Olszowka v. Colvin

Filing 25

MEMORANDUM Opinion and Order: Plaintiff's motion for summary judgment 13 is denied, and the Commissioner's cross-motion for summary judgment 22 is granted. Civil case terminated. - Signed by the Honorable Maria Valdez on 1/3/2017. [For further details see order] Mailed notice (np, )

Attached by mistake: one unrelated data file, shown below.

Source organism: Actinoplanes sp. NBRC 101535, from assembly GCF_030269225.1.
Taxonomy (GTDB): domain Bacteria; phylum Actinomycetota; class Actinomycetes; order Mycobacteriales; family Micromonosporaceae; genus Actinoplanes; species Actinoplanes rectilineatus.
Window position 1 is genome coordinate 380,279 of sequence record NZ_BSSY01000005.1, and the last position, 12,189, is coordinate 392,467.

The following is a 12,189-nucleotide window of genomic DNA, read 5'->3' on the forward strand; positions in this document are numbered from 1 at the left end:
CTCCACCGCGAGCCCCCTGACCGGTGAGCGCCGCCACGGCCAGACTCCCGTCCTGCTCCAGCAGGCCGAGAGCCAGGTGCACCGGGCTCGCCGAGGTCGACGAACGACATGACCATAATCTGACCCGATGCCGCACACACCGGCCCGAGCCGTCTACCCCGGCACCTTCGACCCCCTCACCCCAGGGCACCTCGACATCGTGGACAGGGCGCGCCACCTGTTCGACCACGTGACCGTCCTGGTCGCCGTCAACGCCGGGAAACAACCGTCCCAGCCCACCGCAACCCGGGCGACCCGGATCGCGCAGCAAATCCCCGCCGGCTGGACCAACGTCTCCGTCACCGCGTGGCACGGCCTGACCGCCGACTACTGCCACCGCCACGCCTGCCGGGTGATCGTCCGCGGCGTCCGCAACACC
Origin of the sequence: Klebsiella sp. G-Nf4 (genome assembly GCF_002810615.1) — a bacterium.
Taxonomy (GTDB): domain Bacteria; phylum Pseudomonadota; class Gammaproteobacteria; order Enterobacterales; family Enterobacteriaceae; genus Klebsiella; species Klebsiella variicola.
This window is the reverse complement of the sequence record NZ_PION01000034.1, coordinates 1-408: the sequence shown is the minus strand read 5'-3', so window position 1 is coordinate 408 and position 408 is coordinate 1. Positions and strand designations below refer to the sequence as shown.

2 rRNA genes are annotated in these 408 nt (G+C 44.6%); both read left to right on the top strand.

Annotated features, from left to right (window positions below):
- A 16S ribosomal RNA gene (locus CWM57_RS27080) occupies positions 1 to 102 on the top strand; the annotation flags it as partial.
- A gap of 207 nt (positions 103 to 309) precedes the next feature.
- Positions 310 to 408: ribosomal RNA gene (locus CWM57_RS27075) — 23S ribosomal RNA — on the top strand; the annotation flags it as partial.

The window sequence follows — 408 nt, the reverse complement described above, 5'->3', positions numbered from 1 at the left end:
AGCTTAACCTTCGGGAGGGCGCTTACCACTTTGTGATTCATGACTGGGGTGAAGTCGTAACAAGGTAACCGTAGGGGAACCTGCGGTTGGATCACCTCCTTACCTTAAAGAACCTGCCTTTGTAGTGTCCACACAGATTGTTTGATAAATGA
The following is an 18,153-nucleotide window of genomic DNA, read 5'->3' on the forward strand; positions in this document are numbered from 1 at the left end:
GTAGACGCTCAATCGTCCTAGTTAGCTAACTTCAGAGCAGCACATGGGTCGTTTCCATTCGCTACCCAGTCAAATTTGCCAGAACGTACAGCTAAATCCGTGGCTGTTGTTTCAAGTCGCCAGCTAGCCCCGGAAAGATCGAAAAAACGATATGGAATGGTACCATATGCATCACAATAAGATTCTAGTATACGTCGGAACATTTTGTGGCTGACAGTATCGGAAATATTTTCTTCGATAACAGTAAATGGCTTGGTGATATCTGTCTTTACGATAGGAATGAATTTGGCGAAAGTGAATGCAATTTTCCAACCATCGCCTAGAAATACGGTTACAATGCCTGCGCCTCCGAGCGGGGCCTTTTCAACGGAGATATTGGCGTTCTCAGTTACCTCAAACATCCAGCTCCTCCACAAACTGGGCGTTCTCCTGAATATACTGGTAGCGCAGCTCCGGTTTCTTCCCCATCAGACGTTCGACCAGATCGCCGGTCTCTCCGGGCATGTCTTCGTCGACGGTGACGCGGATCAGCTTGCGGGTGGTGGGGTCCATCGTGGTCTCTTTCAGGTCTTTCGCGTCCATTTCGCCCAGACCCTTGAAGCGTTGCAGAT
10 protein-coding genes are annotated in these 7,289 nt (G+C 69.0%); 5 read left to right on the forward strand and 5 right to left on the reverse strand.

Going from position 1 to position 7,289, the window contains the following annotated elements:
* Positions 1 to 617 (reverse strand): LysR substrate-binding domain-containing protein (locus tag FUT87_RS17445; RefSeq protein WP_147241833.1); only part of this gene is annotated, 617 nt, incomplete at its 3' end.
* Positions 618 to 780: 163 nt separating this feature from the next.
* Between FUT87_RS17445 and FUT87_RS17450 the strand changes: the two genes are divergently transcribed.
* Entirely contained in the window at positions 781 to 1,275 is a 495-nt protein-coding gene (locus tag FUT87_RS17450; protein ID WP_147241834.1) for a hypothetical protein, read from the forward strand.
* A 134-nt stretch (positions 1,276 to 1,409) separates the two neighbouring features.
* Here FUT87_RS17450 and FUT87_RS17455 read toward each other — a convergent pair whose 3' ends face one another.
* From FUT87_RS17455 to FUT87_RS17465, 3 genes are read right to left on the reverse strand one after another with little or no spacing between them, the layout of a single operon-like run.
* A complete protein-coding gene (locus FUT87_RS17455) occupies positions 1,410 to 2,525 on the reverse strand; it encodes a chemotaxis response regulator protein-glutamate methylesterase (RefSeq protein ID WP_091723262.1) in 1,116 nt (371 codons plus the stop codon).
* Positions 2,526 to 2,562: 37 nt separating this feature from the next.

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IN THE UNITED STATES DISTRICT COURT FOR THE NORTHERN DISTRICT OF ILLINOIS EASTERN DIVISION JENNIFER S. OLSZOWKA, Plaintiff, v. CAROLYN W. COLVIN, Acting Commissioner of Social Security, Defendant. ) ) ) ) ) ) ) ) ) ) ) No. 15 C 6060 Magistrate Judge Maria Valdez MEMORANDUM OPINION AND ORDER This action was brought under 42 U.S.C. § 405(g) to review the final decision of the Commissioner of Social Security denying a claim of Jennifer S. Olszowka for Disability Insurance Benefits. The parties have consented to the jurisdiction of the United States Magistrate Judge pursuant to 28 U.S.C. § 636(c). For the reasons that follow, Plaintiff’s motion for summary judgment [Doc. No. 13] is denied and the Commissioner’s cross-motion for summary judgment [Doc. No. 22] is granted. BACKGROUND I. PROCEDURAL HISTORY In April, 2011, Plaintiff filed a claim for Disability Insurance Benefits, alleging disability since January 1, 2011. (R. 196.) The claim was denied initially and upon reconsideration, after which she timely requested a hearing before an Administrative Law Judge (“ALJ”). On November 29, 2012, Plaintiff, who was represented by counsel, personally appeared and testified before the ALJ. Vocational expert Richard T. Fisher also testified. (R. 75.) At a second hearing on September 12, 2013, the ALJ received additional testimony from Plaintiff, vocational expert Michelle Peters, and medical expert (“ME”) Ronald Semerdjian, M.D. (R. 27.) On January 27, 2014, the ALJ denied Plaintiff’s claim for Disability Insurance Benefits, finding her not disabled under the Social Security Act. The Social Security Administration Appeals Council then denied Plaintiff’s request for review, leaving the ALJ’s decision as the final decision of the Commissioner and, therefore, reviewable by the District Court under 42 U.S.C. § 405(g). See Haynes v. Barnhart, 416 F.3d 621, 626 (7th Cir. 2005). II. FACTUAL BACKGROUND A. Medical Evidence Plaintiff has both lupus and fibromyalgia. She was treated by rheumatologist Dr. Arnold Lim beginning in January 2008. (R. 359.) After he moved, she was examined once on February 25, 2010 by another doctor in his original practice, Dr. Sydney Brandwein, M.D. (R. 359-61.) Plaintiff reported generalized pain and being easily tired, and specifically neck, musculoskeletal, and gastrointestinal symptoms. Dr. Brandwein concluded that her lupus and fibromyalgia were currently stable, with symptoms including arthralgias, soft tissue pain and myofascial tenderness, nonrestorative sleep disorder, fatigue, and Raynaud’s phenomenon. (R. 361.) Although he recommended a follow-up visit in six months, Plaintiff did not see Dr. Brandwein further because she did not feel comfortable with him. (R. 88, 361.) 2 Plaintiff’s current treating rheumatologist, Thomas P. Palella, M.D., examined her at least thirteen times between February 2011 and November 2013. (R. 347, 368-74, 390-91, 414, 425, 446-47.) Dr. Palella documented fatigue, soreness, limitations in concentration, and limitations in her abilities to grasp items and to get dressed without assistance. He treated Plaintiff’s conditions with medications including Prednisone, Plaquenil, and the pain medications Tramadol and oxycodone. (R. 405.) He also recommended that she rest and pace her activities. (R. 387.) On August 8, 2011, Scott A. Kale, M.D. performed a consultative exam. (R. 310-18.) Plaintiff reported generalized pain and tenderness, mild “fibro-fog,” and depression, as well as headaches, sun sensitivity with hair loss, and occasional Raynaud’s phenomenon. The primary reason she claimed she could not work was pain and anxiety caused by stress. As for her activities of daily living, Plaintiff advised that she could feed, bathe, dress, and toilet herself, as well as drive a car and take public transportation. In her exam, she was able to perform manual and orthopedic maneuvers without difficulty. (R. 312-13.) Her ranges of motion were normal in all joints except her lumbar spine, where she demonstrated mild limitations. (R. 314-15.) She displayed no redness or swelling in any joints, but she had 18/18 tender points associated with fibromyalgia. (R. 312.) Her neurological and mental status exams were largely normal. (R. 317.) Dr. Kale listed pain and anxiety associated with stress as Plaintiff’s main mental status issues. (Id.) 3 In September 2011, two consulting physicians issued opinions about Plaintiff’s mental and physical restrictions. First, on September 7, reviewing psychologist Michael E. Cremerius, Ph.D. completed a Psychiatric Review Technique Form (“PRTF”) after reviewing Plaintiff’s file, including Dr. Kale’s report. Dr. Cremerius concluded that, despite her reports of depression, Plaintiff had no medically-determinable mental impairment. (R. 320, 332.) In a Physical RFC Assessment completed September 8, 2011, Ernst Bone, M.D. noted that Plaintiff was diagnosed with fibromyalgia in 2002 and with lupus in 2008, and that she suffers from chronic pain, hypertension, and arthritis. (R. 335, 339.) Based in part on Dr. Kale’s exam, Dr. Bone determined that Plaintiff was able to perform the exertional and sit/stand demands of light work, but she was limited to only occasional climbing, balancing, stooping, kneeling, crouching, or crawling due to pain. (R. 335.) He found her statements regarding the physical limitations imposed by her illness to be credible and consistent with the limitations in his RFC assessment. (R. 341.) From December 2012 through April 2013 Plaintiff saw Paul A. Marsiglia, D.O, in connection with pain in her neck, shoulder, and head. (R. 405-19.) Dr. Marsiglia prescribed a muscle relaxant, which provided some relief. (R. 406, 412.) A course of aqua therapy was also helpful. (Id.) Dr. Marsiglia also referred Plaintiff to psychologist Timothy R. Tumlin, Ph.D. for a psychological screening examination. (R. 420.) 4 On December 19, 2012 and January 9, 2013, Dr. Tumlin evaluated Plaintiff over two appointments, using a clinical interview and various assessments including a Multidimensional Pain Inventory, a Survey of Pain Attitudes, and a Personality Assessment Inventory (“PAI”). (R. 420.) Based on these tests, Dr. Tumlin concluded that Plaintiff “did not exaggerate her difficulties nor did she attempt to portray herself in a more favorable or fault-free light than was true.” (Id.) Plaintiff reported that her pain medications were “pretty good” at relieving her pain but caused some memory impairment. (R. 421.) Her PAI indicated that she was “experiencing a significant degree of depression characterized by affective symptoms such as feelings of sadness and distress” and loss of interest in activities. She also displayed cognitive symptoms of depression “to a lesser but still noteworthy extent.” (R. 422.) Dr. Tumlin opined that Plaintiff’s “coping” with her pain was “very good,” and that she “could benefit from further psychological services because she is open to learning new ways to adapt to her pain.” (R. 424.) In March 2013, Dr. Palella completed an Attending Physician Statement for Plaintiff’s insurer, which included a comprehensive assessment of her physical capabilities. (R. 433-34.) The report states that while Plaintiff could lift up to twenty pounds occasionally and ten pounds frequently, she was able to sit, stand, and walk just one hour each per day, intermittently. She could not climb, twist, bend, stoop, reach above shoulder level, or perform repetitive fine finger movements. He found that she had a moderate limitation in psychological function, with an ability to tolerate “only limited stress situations in only limited personal 5 relations.” (R. 434.) Dr. Palella attributed Plaintiff’s work restrictions to “extreme fatigue” and “restricted physical mobility due to pain and inflammation,” and “decreased judgment due to prescribed narcotic pain medication.” (Id.) He suggested that Plaintiff could benefit from physical therapy. (Id.) B. Plaintiff’s Testimony In June 2011, Plaintiff submitted a written report 1 describing her illness and level of function. (R. 239-51.) She indicated that she is able to make breakfast and lunch in the morning but then goes back to bed. (R. 244.) She wakes up numerous times per night due to pain and has impaired memory. (R. 244, 250.) She is able to do the dishes daily and laundry weekly, along with some ironing and vacuuming, and she goes grocery shopping weekly. (R. 245-47.) She has difficulty holding a pen for long periods of time, and too much physical activity causes pain that can endure for a week. (R. 247-48, 250.) Plaintiff’s husband also submitted a report in June 2011 in which he indicated that Plaintiff suffered from extreme fatigue, muscle aches and pains, and nausea. (R. 229.) Plaintiff was able to perform some housework, prepared meals four to seven times a week, and went out two to three times a week including grocery shopping; however, some days were “lost” due to nausea. (R. 230-31, 233.) In lengthy written testimony not directly relevant to the Court’s reasoning in this decision, Plaintiff linked her increase in symptoms to the stress of her former job. (R. 23942.) After a change in position within the same workplace, she was required to greet 300 or more people per day who came to the unemployment office, while continuing to fulfill her numerous other duties. (R. 239, 241.) She described being “sick to my stomach every day” after starting in that position, with a 50-pound weight loss and increasing pain and fatigue. (R. 241-42.) She was experiencing financial stressors arising from her lack of income, but indicated that medical advice and her own experience dictated that could not return to the same work she did before. (R. 243.) 1 6 She slept poorly and had impaired memory and concentration, as well as reduced motor skills in her hands. (R. 230, 232, 234.) Sunlight and stress triggered her condition. (R. 236.) In an October 2011 follow-up report, Plaintiff indicated that she had increased pain in her arms, hands, and neck, and she was experiencing more migraines. (R. 272.) She had a harder time using her hands and took longer to do chores. (R. 275.) At her first hearing on November 29, 2012, Plaintiff testified that she has a hard time sitting for a long period of time. Her hands were “the worst,” and repetition bothered her hands and shoulders. She got sore and fatigued quickly, and was “good for about an hour” of activity before needing to rest. If she pushed herself too hard, she ended up “paying for it.” Her memory and comprehension were impaired. (R. 81-82.) Plaintiff explained that she could do basic cleaning and cooking “in spurts” but needed rest and pace herself due to fatigue and pain. (R. 81-82, 91-92.) She sometimes had trouble lifting her arms to dress herself, and she got easily winded. (R. 90.) She could do simple crafts for about an hour in a day. (R. 86.) She took naps every day. (R. 93.) She had two or three good days per week. (R. 98.) She estimated that she was able to drive five or ten miles. (R. 97.) She attended a lupus support group, and once or twice a month she volunteered playing with cats at a pet shelter. (R. 83, 96.) Sun exposure aggravated her condition. (R. 89.) She went to Wisconsin 7 for three days, but was then “laid up for about five days” due to sun exposure and over-exertion. (R. 85.) At a second hearing on September 12, 2013, Plaintiff testified that she had developed additional hip and back pain, and that her neck pain had worsened to the point that some days she could not drive. (R. 33-34.) C. Medical Expert Testimony Medical expert Ronald Smerdjian, M.D. testified at Plaintiff’s second hearing. He opined that her impairments did meet or equal the listing for lupus, though she did have fatigue. (R. 37, 63.) He characterized her test results as including antinuclear antibody tests that were sometimes positive and sometimes negative, and sedimentation rate tests that were negative on all but one occasion. (R. 44-46.) Based on the degree of therapy provided, which included opiate medications, Dr. Semerdjian adjudged Plaintiff to be in severe pain. (R. 42, 54-55.) However, he also concluded based on her ability to drive that her opiate medications did not impose significant functional restrictions. (R. 54-55.) He also agreed with the ALJ’s assessment that the fact Plaintiff could drive was inconsistent with treatment notes indicating that she was having trouble with her activities of daily living. (R. 64-65.) Though Dr. Semerdjian acknowledged that swelling in the hands might impair fine manipulations, he opined that the available record did not suggest that Plaintiff’s swelling was typically or chronically present. (R. 48-49, 53.) He testified that Plaintiff’s lupus, taken alone, left her capable of lifting twenty pounds occasionally and ten pounds frequently, sitting for six hours and standing or 8 walking for two hours in an eight hour work day. (R. 48.) She needed avoid environments with extreme temperatures. (Id.) When asked to consider Plaintiff’s fibromyalgia along with her lupus, Dr. Semerdjian noted that there was indication that Plaintiff had complained of memory impairment and severe fatigue. (R. 55-56, 60.) Dr. Semerdjian concluded that Plaintiff’s fatigue was likely related to her fibromyalgia. (R. 60.) D. ALJ Decision The ALJ issued his decision on January 27, 2014. As an initial matter, he noted that Plaintiff met the insured status requirements of the Social Security Act through December 31, 2015. (R. 16.) At step one, he found that Plaintiff had not engaged in substantial gainful activity since her alleged onset date of January 1, 2011. (Id.) At step two, the ALJ found that Plaintiff has the severe impairments of fibromyalgia, myofascial pain syndrome, migraines, and systemic lupus erythematous. (Id.) He also found that she did not have medically-determinable impairments of depression and anxiety. (Id.) The ALJ concluded at step three that Plaintiff’s impairments, alone or in combination, did not meet or medically equal a Listing. (R. 17.) The ALJ then determined that Plaintiff retained the RFC to perform work at a light exertion level as defined in the regulations, but that she could only stand or walk for two hours in an eight-hour day. Additionally, she could not work in environments with unprotected heights, heavy equipment or operating machinery, or temperature extremes. (R. 17.) The ALJ did not include in his RFC assessment any restrictions based on fatigue or impaired memory. (Id.) 9 The ALJ determined at step four that, given her RFC and vocational profile, Plaintiff was capable of performing her past relevant work as an accounts receivable/payable clerk, as she performed it. This led the ALJ to conclude that Plaintiff was not under a disability, as defined by the Social Security Act, from her alleged onset date to the date of his opinion. (R. 21.) DISCUSSION I. ALJ LEGAL STANDARD Under the Social Security Act, a person is disabled if she has an “inability to engage in any substantial gainful activity by reason of any medically determinable physical or mental impairment which can be expected to result in death or which has lasted or can be expected to last for a continuous period of not less than twelve months.” 42 U.S.C. § 423(d)(1)(a). In order to determine whether a Plaintiff is disabled, the ALJ considers the following five questions in order: (1) Is the Plaintiff presently unemployed? (2) Does the Plaintiff have a severe impairment? (3) Does the impairment meet or medically equal one of a list of specific impairments enumerated in the regulations? (4) Is the Plaintiff unable to perform her former occupation? and (5) Is the Plaintiff unable to perform any other work? 20 C.F.R. § 416.920(a)(4). An affirmative answer at either step three or step five leads to a finding that the Plaintiff is disabled. Young v. Sec’y of Health & Human Servs., 957 F.2d 386, 389 (7th Cir. 1992). A negative answer at any step, other than at step 3, precludes a finding of disability. Id. The Plaintiff bears the burden of proof at steps 1–4. Id. 10 Once the Plaintiff shows an inability to perform past work, the burden then shifts to the Commissioner to show the Plaintiff’s ability to engage in other work existing in significant numbers in the national economy. Id. II. JUDICIAL REVIEW Section 405(g) provides in relevant part that “[t]he findings of the Commissioner of Social Security as to any fact, if supported by substantial evidence, shall be conclusive.” 42 U.S.C. § 405(g). Judicial review of the ALJ’s decision is limited to determining whether the ALJ’s findings are supported by substantial evidence or based upon legal error. Clifford v. Apfel, 227 F.3d 863, 869 (7th Cir. 2000); Stevenson v. Chater, 105 F.3d 1151, 1153 (7th Cir. 1997). Substantial evidence is “such relevant evidence as a reasonable mind might accept as adequate to support a conclusion.” Richardson v. Perales, 402 U.S. 389, 401 (1971); Skinner v. Astrue, 478 F.3d 836, 841 (7th Cir. 2007). This Court may not substitute its judgment for that of the Commissioner by reevaluating facts, reweighing evidence, or resolving conflicts in evidence. Skinner, 478 F.3d at 841; see also Elder v. Astrue, 529 F.3d 408, 413 (7th Cir. 2008) (holding that the ALJ’s decision must be affirmed even if “’reasonable minds could differ’” as long as “the decision is adequately supported”) (citation omitted). The ALJ is not required to address “every piece of evidence or testimony in the record, [but] the ALJ’s analysis must provide some glimpse into the reasoning behind her decision to deny benefits.” Zurawski v. Halter, 245 F.3d 881, 889 (7th Cir. 2001). In cases where the ALJ denies benefits to a Plaintiff, “he must build an 11 accurate and logical bridge from the evidence to his conclusion.” Clifford, 227 F.3d at 872. The ALJ must at least minimally articulate the “analysis of the evidence with enough detail and clarity to permit meaningful appellate review.” Briscoe ex rel. Taylor v. Barnhart, 425 F.3d 345, 351 (7th Cir. 2005); Murphy v. Astrue, 496 F.3d 630, 634 (7th Cir. 2007) (“An ALJ has a duty to fully develop the record before drawing any conclusions . . . and must adequately articulate his analysis so that we can follow his reasoning . . . .”); see Boiles v. Barnhart, 395 F.3d 421, 425 (7th Cir. 2005). Where conflicting evidence would allow reasonable minds to differ, the responsibility for determining whether a Plaintiff is disabled falls upon the Commissioner, not the court. See Herr v. Sullivan, 912 F.2d 178, 181 (7th Cir. 1990). However, an ALJ may not “select and discuss only that evidence that favors his ultimate conclusion,” but must instead consider all relevant evidence. Herron v. Shalala, 19 F.3d 329, 333 (7th Cir. 1994); see Scrogham v. Colvin, 765 F.3d 685, 698 (7th Cir. 2014) (“This ‘sound-bite’ approach to record evaluation is an impermissible methodology for evaluating the evidence.”). III. ANALYSIS Plaintiff argues that the ALJ’s decision must be remanded because: (1) the ALJ should have identified Plaintiff’s anxiety and depression as medically determinable impairments; (2) the ALJ erred in finding that none of Plaintiff’s impairments met or equaled a listing; (3) the ALJ failed to properly weigh the 12 opinion evidence; and (4) the ALJ’s RFC assessment did not account for all of Plaintiff’s limitations. 2 A. Depression and Anxiety Plaintiff first contends that the ALJ erred in finding that her complaints of depression and anxiety were not medically determinable impairments. Although he noted that Plaintiff cried throughout the hearing, the ALJ found no medically determinable mental impairment because she has received no medication or counseling, and the consulting physician did not offer any specific DSM-IV or -V diagnosis. In support of her allegation that she suffers from mental impairments, Plaintiff points to the fact that she did undergo counseling in 2001 and took antidepressants for three years as well as Dr. Tumlin’s report documenting her feelings of depression, hopelessness, and anxiety about her loss of function as well as disturbances in her thinking. She argues that the ALJ’s failure to include mental impairments in his analysis led to a flawed RFC finding. However, as the Commissioner correctly points out, the burden of showing a medically determinable impairment rests on the claimant. See Bowen v. Yuckert, 482 U.S. 137, 146 (1987). The existence of a mental impairment must be “demonstrable by medically acceptable clinical and laboratory diagnostic techniques.” 42 U.S.C. § 423(d)(3); see also 20 C.F.R. § 404.1528(a) (noting that a person’s statements alone do not establish the existence of an impairment). Plaintiff also argues that the ALJ failed to resolve an inconsistency between the testimony of the vocational expert and the Dictionary of Occupational Titles. But because the ALJ found Plaintiff could return to her past work, the testimony was not relevant to the decision, and the argument need not be addressed. 2 13 Plaintiff has offered no clinical or diagnostic evidence that she suffered from a severe mental impairment during the time of alleged disability. Accordingly, the ALJ’s finding was not in error. B. Listings Plaintiff next contends that the ALJ improperly found at step 3 that her lupus was not at listing-level severity and further that he should have analyzed the listing in combination with her fibromyalgia. Listing 14.02 governs systemic lupus erythematosus (“SLE”) and requires: (A) Involvement of two or more organs/body systems, with: (1) One of the organs/body systems involved to at least a moderate level of severity; and (2) At least two of the constitutional symptoms or signs (severe fatigue, fever, malaise, or involuntary weight loss)[;] or (B) Repeated manifestations of SLE, with at least two of the constitutional symptoms or signs (severe fatigue, fever, malaise, or involuntary weight loss) and one of the following at the marked level: (1) Limitation of activities of daily living. (2) Limitation in maintaining social functioning. (3) Limitation in completing tasks in a timely manner due to deficiencies in concentration, persistence, or pace. 20 C.F.R. Pt. 404, Subpt. P, App. 1, Listing 14.02. The ALJ concluded that the A criteria of the listing were not met because her lupus “has not resulted in severe fatigue, fever, malaise, or involuntary weight loss.” (R. 17.) He further found that the B criteria were not met because he found no restriction in the functional areas. Plaintiff contends that the B criteria have been met because ME acknowledged that she exhibited “fatigue and, since it is almost the same, malaise.” (Pl.’s Mem. at 8.) First, the ME did not conclude that she exhibited both fatigue and 14 malaise. In questioning the ME, Plaintiff’s attorney mentioned “if fatigue and malaise are really roughly the same thing...” (R. 63.) The ME responded by stating: “Well, fatigue is tiredness. Malaise is more of an inertia, I think,” after which he agreed with the attorney that “[f]atigue has been reported in the record, yeah.” (Id.) He stated nothing about Plaintiff suffering from malaise, and counsel did not press the point. Second, Plaintiff’s brief fails to direct the Court to any record evidence that she suffered repeated manifestations of SLE during the relevant period. See 20 C.F.R. Pt. 404, Subpt. P, App. 1, Listing 14.00(I)(3) (explaining that “repeated” means the manifestations occur an average of three times per year for two weeks or more; more than three times per year if they last less than two weeks; but less than three times per year if they last substantially longer than two weeks). 3 Finally, even assuming those criteria were met, Plaintiff does not argue she suffered any marked functional limitations, as required by the listing. See id. Listing 14.00(I)(5) (explaining that a marked limitation is one that seriously “interferes with [one’s] ability to function independently, appropriately, and effectively”). Therefore, the ALJ’s failure to expressly analyze the listing in combination with her fibromyalgia, even if one assumes that was in error, was harmless. C. Weighing of Opinion Evidence Plaintiff argues that the ALJ did not appropriately weigh the available opinion evidence, particularly the opinion of her treating rheumatologist, Dr. Palella. An ALJ must give controlling weight to a treating physician’s opinion if the To the extent that any such evidence may be contained in the voluminous record, the Court declines to locate it on Plaintiff’s behalf. See United States v. Dunkel, 927 F.2d 955, 956 (7th Cir. 1991). 3 15 opinion is both “well-supported” and “not inconsistent with the other substantial evidence” in the case record. 20 C.F.R. § 404.1527(c); see Scott v. Astrue, 647 F.3d 734, 739 (7th Cir. 2011). The ALJ must also “offer good reasons for discounting” the opinion of a treating physician. Campbell v. Astrue, 627 F.3d 299, 306 (7th Cir. 2010) (internal quotations omitted); Scott, 647 F.3d at 739. And even if a treating doctor’s opinion is not given controlling weight, an ALJ must still determine what value the assessment does merit. Scott, 647 F.3d at 740; Campbell, 627 F.3d at 308. The regulations require the ALJ to consider a variety of factors, including: (1) the length, nature, and extent of the treatment relationship; (2) the frequency of examination; (3) the physician’s specialty; (4) the types of tests performed; and (5) the consistency and support for the physician’s opinion. See id. The ALJ listed a number of reasons Dr. Palella’s opinion was given little weight, including that his notes reflected Plaintiff’s subjective complaints rather than objective clinical findings; he continued to prescribe immunosuppressants and anti-inflammatory medications despite a negative inflammatory marker test in January 2012; June 2013 test results failed to show any abnormal end organ damage markers, such as markedly abnormal cardiac or kidney function results; and Plaintiff has not required hospitalization for her lupus or any other symptom. In addition, the ALJ noted that Dr. Palella’s notes on which his disability opinion was based primarily addressed fibromyalgia rather than the lupus for which he was treating her. However, the medical record did not support a finding that her fibromyalgia was disabling. According to Dr. Kale, although Plaintiff exhibited 16 “classic fibromyalgia,” she had no joint synovitis, including no joint redness, swelling, or thickening; no difficulty with fine or gross manipulation; and her memory, appearance, behavior, and concentration were within normal limits, which was inconsistent with her claim of “fibro fog.” Furthermore, the ALJ faulted Dr. Palella’s conclusions that the side effects of her pain medications would affect Plaintiff’s ability to work because he never charted any of her side effects. His recommendation that she undergo physical therapy was also suspect because it arose for the first time in the assessment, rather than two years earlier when he first began seeing her and before he began her on a regimen of narcotic pain medication. Dr. Palella’s conclusion that she could only sit for one out of eight hours was belied by Plaintiff’s testimony that she sat for hours while volunteering to play with cats. Finally, the ALJ found that Dr. Palella’s opinion in the functional assessment that Plaintiff can only engage in limited stress situations and limited interpersonal relations exceeded the scope of his expertise as a rheumatologist and was inconsistent with the conclusions of the mental health professionals in the record. The ALJ therefore found the entire functional assessment to be suspect. The Court concludes that although other reviewers may have viewed the record differently, the ALJ’s analysis was not conclusory and was clearly supported by substantial evidence. D. RFC Plaintiff contends the ALJ erred in concluding that she had the RFC to perform light work with certain other restrictions because he did not take into 17 account her subjective complaints of pain, malaise, and fatigue, as well as the side effects of her medication. But Plaintiff fails to explain exactly how her subjective complaints result in specific functional restrictions and are inconsistent with the light RFC found by the ALJ. Merely suffering from pain and fatigue is not, by itself, proof of an inability to work. Similarly, Plaintiff’s argument that her medications “can” or “could impair function at work,” (Pl.’s Mem. at 11), does not demonstrate that she actually experiences side effects to a disabling degree. The only record evidence of a functional restriction more severe than that found by the ALJ is the opinion of Dr. Palella, which the ALJ gave sufficient reasons for discounting. The ALJ also gave reasons for discounting Plaintiff’s claims of wholly disabling symptoms, including the lack of objective medical evidence in support; her ability to drive and volunteer at a pet shelter; and her hobby of painting figurines. Although Plaintiff is correct that none of these activities is by itself proof that she can sustain full-time employment, it was not improper for the ALJ to consider that they show her symptoms are not as disabling as alleged. Because Plaintiff’s claim of disability is premised on her subjective symptoms rather than clinical findings showing functional restrictions, the Court finds that the ALJ’s decision to discredit her claims on that basis and instead to rely on the opinion of the ME was sufficiently articulated to withstand judicial scrutiny. 18 CONCLUSION For the foregoing reasons, Plaintiff Jennifer S. Olszowka’s motion for summary judgment [Doc. No. 13] is denied and the Commissioner’s cross-motion for summary judgment [Doc. No. 22] is granted. SO ORDERED. ENTERED: DATE: ___________________________ HON. MARIA VALDEZ United States Magistrate Judge January 3, 2017 19